Urjit Patel Current Affairs

RBI’s first bimonthly policy FY 2018-19: Policy rates unchanged

The Reserve Bank of India (RBI) in its first bimonthly policy review for financial year 2018-19 has decided to maintain status quo in policy rates by keeping repo rate unchanged at 6.0%.  This decision was taken by RBI’s six member Monetary Policy Committee (MPC) headed by RBI Governor Urjit Patel.

Key Highlights of 1st Bi-monthly policy

The MPC in its first bimonthly policy review  for FY 19 voted 5-1 in favour of leaving the Repo rate unchanged. It is fourth time in a row RBI has unchanged repo rate, the rate at which RBI lends funds to banks.

Inflation Projection: RBI has remained cautious on continuing inflation risks. The consumer inflation for FY19 was projected to 4.7-5.1% in the first half of FY19 and 4.4% in second half as against forecast of 5.1-5.6% and 4.5-4.6%, respectively, in the last policy review.

RBI has flagged concerns about absence of more clarity on minimum support prices, monsoon outturn, volatility of crude prices and impact of state government-led house rent allowance increases. Further, in case there is any further fiscal slippage from Budget Estimates for 2018-19 it could adversely impact outlook on inflation

Growth Projections: RBI shifted projecting GDP (gross domestic product) as against GVA (gross value added) growth earlier. It sees GDP growth strengthening to 7.4% in FY19 from 6.6% in FY18 with growth at 7.3-7.4% in the first half and 7.3-7.6% in second half with risks evenly balanced. It also suggested that output gap is closing but downside risks on global trade protectionism, market volatility and weak domestic public finances exists.

Policy Rates

Repo rate: It was unchanged at 6%. It is rate at which RBI lends to its clients generally against government securities.

Reverse Repo Rate: It was unchanged at 5.75%. It is rate at which banks lend funds to RBI.

Marginal Standing Facility (MSF) Rate: It was unchanged at 6.25%. It is rate at which scheduled banks can borrow funds overnight from RBI against government securities. It is very short term borrowing scheme for scheduled banks.

Bank Rate: It was unchanged at 6.25%. It is rate charged by central bank for lending funds to commercial banks. Higher bank rate will translate to higher lending rates by banks. It influences lending rates of commercial banks.

Cash Reserve Ratio (CRR): It was unchanged at 4%. It is amount of funds that banks have to keep with RBI. The RBI uses CRR to drain out excessive money from system.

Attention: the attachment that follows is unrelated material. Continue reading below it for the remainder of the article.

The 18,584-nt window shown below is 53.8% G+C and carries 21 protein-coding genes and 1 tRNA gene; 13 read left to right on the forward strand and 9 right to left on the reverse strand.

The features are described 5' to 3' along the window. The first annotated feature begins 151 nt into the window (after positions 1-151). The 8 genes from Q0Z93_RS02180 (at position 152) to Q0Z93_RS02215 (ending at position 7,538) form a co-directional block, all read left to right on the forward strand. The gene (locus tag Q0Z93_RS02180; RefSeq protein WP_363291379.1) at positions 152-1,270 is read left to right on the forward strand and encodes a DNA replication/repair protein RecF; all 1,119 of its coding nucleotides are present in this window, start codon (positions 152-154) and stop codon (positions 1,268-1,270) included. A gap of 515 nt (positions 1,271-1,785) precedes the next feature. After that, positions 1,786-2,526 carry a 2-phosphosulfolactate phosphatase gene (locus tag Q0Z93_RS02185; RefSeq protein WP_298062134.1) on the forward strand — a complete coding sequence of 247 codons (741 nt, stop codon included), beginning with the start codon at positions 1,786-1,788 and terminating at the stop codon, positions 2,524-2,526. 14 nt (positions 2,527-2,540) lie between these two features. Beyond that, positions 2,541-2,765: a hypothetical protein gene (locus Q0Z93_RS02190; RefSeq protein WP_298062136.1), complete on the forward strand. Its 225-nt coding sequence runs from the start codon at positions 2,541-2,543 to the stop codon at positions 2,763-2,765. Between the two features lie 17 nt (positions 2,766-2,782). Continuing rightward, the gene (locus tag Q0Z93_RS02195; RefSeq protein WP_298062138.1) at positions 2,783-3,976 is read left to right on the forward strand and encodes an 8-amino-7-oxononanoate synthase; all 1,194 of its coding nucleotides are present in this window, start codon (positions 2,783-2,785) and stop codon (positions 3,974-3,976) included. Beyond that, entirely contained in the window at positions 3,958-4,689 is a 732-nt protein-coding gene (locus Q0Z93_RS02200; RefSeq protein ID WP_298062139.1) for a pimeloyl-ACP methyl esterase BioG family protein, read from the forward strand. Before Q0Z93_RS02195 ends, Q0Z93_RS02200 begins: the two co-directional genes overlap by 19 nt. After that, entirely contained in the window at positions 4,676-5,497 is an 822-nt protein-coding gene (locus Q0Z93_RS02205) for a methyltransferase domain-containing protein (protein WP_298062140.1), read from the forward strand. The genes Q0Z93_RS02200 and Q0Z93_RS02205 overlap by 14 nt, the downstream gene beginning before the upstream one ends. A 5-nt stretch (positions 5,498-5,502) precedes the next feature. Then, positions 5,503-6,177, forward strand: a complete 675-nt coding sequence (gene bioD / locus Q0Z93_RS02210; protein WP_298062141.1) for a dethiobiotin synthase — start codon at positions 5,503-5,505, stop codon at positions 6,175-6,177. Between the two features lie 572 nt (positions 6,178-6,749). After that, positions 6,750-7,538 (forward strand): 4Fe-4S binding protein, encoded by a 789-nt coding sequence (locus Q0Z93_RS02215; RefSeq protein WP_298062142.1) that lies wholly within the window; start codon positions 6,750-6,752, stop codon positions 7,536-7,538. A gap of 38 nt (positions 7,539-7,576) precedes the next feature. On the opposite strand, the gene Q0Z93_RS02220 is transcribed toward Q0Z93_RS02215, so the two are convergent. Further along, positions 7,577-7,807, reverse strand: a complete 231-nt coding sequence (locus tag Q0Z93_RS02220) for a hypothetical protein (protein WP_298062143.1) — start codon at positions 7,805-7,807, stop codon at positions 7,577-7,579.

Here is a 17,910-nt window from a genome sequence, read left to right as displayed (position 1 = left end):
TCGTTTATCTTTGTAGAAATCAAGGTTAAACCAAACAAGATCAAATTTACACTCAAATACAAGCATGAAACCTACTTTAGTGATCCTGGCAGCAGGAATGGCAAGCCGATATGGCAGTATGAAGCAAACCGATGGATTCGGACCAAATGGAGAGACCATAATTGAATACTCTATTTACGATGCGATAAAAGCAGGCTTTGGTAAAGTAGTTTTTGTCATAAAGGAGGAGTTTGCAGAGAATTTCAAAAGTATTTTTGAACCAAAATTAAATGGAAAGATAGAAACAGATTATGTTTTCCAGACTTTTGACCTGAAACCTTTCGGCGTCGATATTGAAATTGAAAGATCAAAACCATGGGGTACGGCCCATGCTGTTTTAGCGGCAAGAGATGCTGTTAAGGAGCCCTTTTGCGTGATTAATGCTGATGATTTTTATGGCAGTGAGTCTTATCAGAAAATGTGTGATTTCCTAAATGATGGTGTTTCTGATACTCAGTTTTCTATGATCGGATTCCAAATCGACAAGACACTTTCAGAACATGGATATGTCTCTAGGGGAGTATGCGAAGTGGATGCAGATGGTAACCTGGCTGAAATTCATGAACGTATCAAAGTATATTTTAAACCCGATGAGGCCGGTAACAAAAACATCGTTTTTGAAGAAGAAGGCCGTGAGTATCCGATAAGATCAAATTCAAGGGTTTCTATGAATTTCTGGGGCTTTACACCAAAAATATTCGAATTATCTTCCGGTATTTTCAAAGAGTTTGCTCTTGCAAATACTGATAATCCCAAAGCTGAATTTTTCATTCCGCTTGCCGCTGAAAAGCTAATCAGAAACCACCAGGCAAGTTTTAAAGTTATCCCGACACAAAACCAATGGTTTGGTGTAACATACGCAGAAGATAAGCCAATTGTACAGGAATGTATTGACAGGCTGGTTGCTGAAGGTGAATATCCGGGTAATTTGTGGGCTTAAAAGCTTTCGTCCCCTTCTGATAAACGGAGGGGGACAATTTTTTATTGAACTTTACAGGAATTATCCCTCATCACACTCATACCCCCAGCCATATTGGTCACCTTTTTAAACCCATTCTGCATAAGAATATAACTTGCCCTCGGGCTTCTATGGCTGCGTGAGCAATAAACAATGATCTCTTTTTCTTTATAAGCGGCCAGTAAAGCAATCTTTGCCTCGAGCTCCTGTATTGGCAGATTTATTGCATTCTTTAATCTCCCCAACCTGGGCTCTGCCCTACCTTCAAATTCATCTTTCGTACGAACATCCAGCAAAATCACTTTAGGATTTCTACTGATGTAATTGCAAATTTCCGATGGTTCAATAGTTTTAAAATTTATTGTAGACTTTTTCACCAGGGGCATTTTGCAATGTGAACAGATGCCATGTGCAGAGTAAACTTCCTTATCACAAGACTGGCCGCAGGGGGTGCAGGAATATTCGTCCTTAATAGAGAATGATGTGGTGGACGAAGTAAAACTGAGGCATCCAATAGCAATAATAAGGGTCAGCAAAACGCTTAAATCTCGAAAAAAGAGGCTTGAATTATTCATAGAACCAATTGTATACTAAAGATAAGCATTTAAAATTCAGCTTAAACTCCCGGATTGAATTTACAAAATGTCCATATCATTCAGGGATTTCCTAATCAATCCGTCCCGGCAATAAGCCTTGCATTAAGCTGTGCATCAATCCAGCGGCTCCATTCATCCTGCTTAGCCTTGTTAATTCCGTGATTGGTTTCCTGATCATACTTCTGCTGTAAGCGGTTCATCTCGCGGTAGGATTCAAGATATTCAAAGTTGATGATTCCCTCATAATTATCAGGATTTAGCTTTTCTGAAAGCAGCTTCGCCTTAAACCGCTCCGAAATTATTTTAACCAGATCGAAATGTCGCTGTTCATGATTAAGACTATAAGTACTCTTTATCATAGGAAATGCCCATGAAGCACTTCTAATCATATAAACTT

Statutory Liquidity Ratio (SLR): It was unchanged at 19.5%. It is amount that banks have to maintain a stipulated proportion of their net demand and time liabilities (NDTL) in form of liquid assets like cash, gold and unencumbered securities, treasury bills, dated securities etc.

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RBI Governor Urjit Patel appointed to Financial Stability Institute Advisory Board

RBI Governor Urjit Patel was appointed to Financial Stability Institute Advisory Board (FSAB) or Bank of International Settlement (BIS). BIS is international financial organisation owned by 60 member central banks across world.

The Financial Stability Institute (FSI) of BIS assists financial sector authorities worldwide in strengthening their financial systems. Since beginning of 2017, FSI has been implementing new strategy that includes achieving closer interaction with central banks and financial supervisory agencies.

FSI Advisory Board

The FSI was jointly established by BIS and the Basel Committee on Banking Supervision in 1998.  Its mandate is to promote cross- sectoral and cross-border supervisory contacts and cooperation. The advisory Board will provide strategic advice to help FSI continue to meet its mandate in way that is responsive to changing needs of its key stakeholders around the world. It will comprise small diverse group of central bank Governors, heads of financial sector supervision and chairs of standard-setting bodies and regional supervisory groups.

Bank for International Settlements (BIS)

BIS is international financial organisation owned by 60 member central banks, representing countries from around the world including India. It fosters international monetary and financial cooperation and serves as bank for central banks. It carries out its work through its meetings, programmes and through Basel Process – hosting international groups pursuing global financial stability and facilitating their interaction. Its headquarter is in Basel, Switzerland.

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